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ING’s Thijs Geijer, senior economist for the Food and Agri Sectors, said the consequences would include the disruption of business operations and trade flows, higher commodity and energy prices and a deteriorating economic outlook. He also said the impact would be ‘trickling down to many food and agriculture companies in Europe and elsewhere’.

According to Geijer, Ukraine and Russia are ‘global powerhouses’ in grains and oilseeds as well as being large consumer markets for food products. That means importers of agricultural commodities will look for alternative markets to source their grains and vegetable oils.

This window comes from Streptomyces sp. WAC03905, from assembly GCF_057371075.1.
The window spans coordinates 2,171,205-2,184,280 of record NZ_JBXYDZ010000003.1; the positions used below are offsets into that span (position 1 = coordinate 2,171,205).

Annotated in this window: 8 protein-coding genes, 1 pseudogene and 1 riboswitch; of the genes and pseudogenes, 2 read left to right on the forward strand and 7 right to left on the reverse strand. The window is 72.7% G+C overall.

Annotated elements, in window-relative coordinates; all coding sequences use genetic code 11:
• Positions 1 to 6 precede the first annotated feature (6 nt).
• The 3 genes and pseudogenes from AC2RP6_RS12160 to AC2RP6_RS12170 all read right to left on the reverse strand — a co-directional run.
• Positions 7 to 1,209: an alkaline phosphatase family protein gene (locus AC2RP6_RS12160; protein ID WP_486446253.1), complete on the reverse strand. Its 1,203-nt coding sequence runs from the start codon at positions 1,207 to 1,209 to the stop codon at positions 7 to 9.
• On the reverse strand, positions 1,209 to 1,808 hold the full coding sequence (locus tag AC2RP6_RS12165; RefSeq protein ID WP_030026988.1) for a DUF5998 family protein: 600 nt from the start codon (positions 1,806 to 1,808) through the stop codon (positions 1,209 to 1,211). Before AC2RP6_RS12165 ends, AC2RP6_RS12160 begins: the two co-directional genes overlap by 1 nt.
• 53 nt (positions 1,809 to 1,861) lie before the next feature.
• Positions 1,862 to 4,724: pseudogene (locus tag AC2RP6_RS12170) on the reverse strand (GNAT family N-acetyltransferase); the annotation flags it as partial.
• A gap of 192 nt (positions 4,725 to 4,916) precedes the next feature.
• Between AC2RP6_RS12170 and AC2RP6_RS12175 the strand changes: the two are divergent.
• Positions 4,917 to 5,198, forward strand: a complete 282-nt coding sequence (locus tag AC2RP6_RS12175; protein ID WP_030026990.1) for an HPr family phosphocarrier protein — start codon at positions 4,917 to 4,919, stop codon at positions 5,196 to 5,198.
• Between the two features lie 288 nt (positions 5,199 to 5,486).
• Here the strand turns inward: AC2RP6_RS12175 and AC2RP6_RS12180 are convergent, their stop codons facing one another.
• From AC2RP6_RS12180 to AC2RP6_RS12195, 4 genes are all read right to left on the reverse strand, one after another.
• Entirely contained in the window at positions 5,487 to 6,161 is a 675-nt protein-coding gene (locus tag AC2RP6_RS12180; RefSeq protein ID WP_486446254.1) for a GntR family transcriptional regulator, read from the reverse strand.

Other ramifications across the food chain include the impact on the elevated costs of fertiliser along with limitations on availability pose a real downward risk for producers on crop yields. 

Last week, the British Meat Processors Association​ raised concerns that food supply chains were set to feel the impact of the war in Ukraine and urged the Government to intervene to support the domestic food and farming industry. 

2 Sisters Food Group CEO Ronald Kers has warned that food inflation could rocket to 15% by mid-year​ and the UK would face hyper-inflation unseen for 50 years, compounded by the Ukraine crisis. 

Meanwhile a leading farm manager Oliver Scott, who is responsible for managing 3,600 acres of farmland at Bradford Estates in Shropshire, said the farming industry has tough challenges ahead as the war in Ukraine has created a perfect storm of wheat shortages and massive hikes in the price of diesel and fertiliser.  


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